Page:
U.S. farmers say steel tariffs are ‘disastrous’

Corn and soybean growers worried about retaliation

On March 8, farm organizations such as the American Soybean Association, the National Corn Growers Association and the National Association of Wheat Grower, all released statements condemning the U.S. president’s decision to impose tariffs on imported steel and aluminum.

The soybean association used particularly strong language in its statement, saying the decision was a “disastrous course of action.”

“(The tariffs) may lead to retaliation by one or more of our valuable trading partners, which in turn will kneecap demand for soybeans in a time when the farm economy is struggling. We have heard directly from the Chinese that U.S. soybeans are prime targets for retaliation.”

Trump signed an order March 8 to slap tariffs of 25 percent on imported steel and 10 percent on imported aluminum.

Canada and Mexico will be temporarily exempt from the tariffs, provided the renegotiations for the North American Free Trade Agreement reach a satisfactory conclusion, Trump said.

U.S. ag industry reps have been arguing for weeks that the tariffs will have horrific consequences for American farmers because other nations will retaliate with their own tariffs, most likely on agricultural commodities.

Trump has defended the tariffs with a national security argument, saying the steel and aluminum industries are crucial for the U.S. military.

In an opinion piece published in The Hill, a Washington, D.C., publication, two wheat growers said other countries could also use that logic to defend tariffs on food.

“It’s not a difficult argument for a wheat importer to say that if America needs domestic steel to build ships and tanks, they need domestic wheat to feed their soldiers,” said Dave Milligan and Doug Goings, who farm in Michigan and Ohio.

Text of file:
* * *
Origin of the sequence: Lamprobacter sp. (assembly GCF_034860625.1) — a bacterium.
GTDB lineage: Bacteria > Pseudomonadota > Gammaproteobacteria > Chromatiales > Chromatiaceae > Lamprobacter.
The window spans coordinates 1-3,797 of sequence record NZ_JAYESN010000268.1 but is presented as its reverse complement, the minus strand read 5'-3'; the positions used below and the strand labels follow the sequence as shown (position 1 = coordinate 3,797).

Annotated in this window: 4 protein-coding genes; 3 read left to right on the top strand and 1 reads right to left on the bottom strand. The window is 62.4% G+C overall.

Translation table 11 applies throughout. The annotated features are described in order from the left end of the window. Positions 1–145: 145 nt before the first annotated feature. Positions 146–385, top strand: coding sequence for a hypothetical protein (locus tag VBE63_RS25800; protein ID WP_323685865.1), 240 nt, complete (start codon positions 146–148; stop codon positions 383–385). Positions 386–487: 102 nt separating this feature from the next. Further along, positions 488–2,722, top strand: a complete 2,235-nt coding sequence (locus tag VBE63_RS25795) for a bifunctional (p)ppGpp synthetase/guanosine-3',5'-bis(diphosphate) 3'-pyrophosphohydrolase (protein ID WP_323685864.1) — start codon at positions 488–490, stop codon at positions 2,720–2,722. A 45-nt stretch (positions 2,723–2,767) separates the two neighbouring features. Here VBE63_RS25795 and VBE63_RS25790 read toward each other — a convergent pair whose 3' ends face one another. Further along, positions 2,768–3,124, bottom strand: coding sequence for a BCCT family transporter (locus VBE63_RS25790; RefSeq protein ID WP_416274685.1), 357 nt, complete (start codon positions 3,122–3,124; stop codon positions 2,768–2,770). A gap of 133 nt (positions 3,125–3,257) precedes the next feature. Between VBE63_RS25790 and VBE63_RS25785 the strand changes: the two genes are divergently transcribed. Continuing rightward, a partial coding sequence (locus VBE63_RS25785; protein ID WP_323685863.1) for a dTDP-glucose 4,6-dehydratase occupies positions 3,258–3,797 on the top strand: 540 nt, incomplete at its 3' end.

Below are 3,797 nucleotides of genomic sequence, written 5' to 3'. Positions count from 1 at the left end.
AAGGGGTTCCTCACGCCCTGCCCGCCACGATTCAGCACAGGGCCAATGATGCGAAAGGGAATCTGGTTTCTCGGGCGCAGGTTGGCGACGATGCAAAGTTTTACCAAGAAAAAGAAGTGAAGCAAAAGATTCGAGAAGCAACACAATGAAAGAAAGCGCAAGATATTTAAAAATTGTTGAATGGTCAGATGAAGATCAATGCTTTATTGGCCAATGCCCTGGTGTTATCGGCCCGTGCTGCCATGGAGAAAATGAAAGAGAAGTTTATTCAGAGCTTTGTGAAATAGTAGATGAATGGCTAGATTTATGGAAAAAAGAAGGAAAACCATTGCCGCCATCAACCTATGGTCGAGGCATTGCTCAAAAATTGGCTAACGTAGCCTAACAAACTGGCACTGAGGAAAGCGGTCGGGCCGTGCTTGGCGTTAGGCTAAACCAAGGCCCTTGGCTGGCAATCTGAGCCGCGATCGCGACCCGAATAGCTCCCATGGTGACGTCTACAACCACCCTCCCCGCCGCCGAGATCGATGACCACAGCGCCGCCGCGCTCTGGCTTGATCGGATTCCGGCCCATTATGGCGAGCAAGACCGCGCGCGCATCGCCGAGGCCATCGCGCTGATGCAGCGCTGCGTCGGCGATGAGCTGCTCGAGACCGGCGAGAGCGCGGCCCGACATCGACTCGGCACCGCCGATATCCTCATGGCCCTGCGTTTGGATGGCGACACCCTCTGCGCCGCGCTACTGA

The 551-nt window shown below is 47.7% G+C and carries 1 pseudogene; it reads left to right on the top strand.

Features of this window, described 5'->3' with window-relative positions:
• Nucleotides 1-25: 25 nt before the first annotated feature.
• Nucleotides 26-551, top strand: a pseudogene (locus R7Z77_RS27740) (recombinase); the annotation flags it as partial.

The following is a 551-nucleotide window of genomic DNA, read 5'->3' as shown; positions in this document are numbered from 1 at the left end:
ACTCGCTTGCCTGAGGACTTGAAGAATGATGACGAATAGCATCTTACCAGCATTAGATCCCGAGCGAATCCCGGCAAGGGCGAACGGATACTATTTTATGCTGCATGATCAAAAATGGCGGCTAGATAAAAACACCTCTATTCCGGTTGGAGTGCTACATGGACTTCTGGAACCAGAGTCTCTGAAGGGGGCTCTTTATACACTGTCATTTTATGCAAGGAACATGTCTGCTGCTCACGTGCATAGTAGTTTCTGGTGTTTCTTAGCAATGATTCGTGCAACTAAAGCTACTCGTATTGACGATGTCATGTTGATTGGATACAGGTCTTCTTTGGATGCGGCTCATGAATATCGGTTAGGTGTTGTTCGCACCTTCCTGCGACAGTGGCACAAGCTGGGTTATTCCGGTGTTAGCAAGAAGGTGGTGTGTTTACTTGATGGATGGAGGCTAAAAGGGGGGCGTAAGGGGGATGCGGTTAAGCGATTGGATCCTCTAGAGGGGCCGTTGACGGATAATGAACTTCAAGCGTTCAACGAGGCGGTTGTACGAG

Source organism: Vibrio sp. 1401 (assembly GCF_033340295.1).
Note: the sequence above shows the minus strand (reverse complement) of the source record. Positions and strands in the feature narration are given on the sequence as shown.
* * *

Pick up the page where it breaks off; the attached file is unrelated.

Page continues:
“The opportunities to restrict trade for national security reasons will only be as limited as the protectionist’s imagination. That will truly erode global trade rules as imitators demand protection throughout the world.”

Other groups in America’s ag industry voiced similar opinions, noting that U.S. farmers operate in a global market.

“We have tremendous concern about the global ramifications of any new tariffs on ag exports,” said Tom Sleight, U.S. Grains Council chief executive officer.

“Our products can compete on price and quality anywhere in the world, but the domino effects of new tariffs could make that much, much harder.”

The National Corn Growers released a carefully worded statement, criticizing the tariffs but also expressing hope that the Trump administration with help minimize the potential impact on farmers.

The soybean association was less tactful, likely because the U.S. exports $14 billion in soybeans to China. The Chinese could impose tariffs on American soybeans or simply choose to buy more beans from South America.

“The idea that we’re the only game in town, and these partners have no choice but to purchase from the U.S., is flatly wrong. Our competition in Brazil and Argentina is eager to capitalize on whatever openings these tariffs create for them in markets like China and elsewhere,” the soybean association said.

“There is absolutely a way to encourage growth in domestic industry without cannibalizing the success of agricultural trade. With these tariffs, the administration has taken the opposite approach, and sacrificed the progress and potential of farmers.”

The U.S. tariffs on steel and aluminum are expected to take effect March 23.

Contact robert.arnason@producer.com

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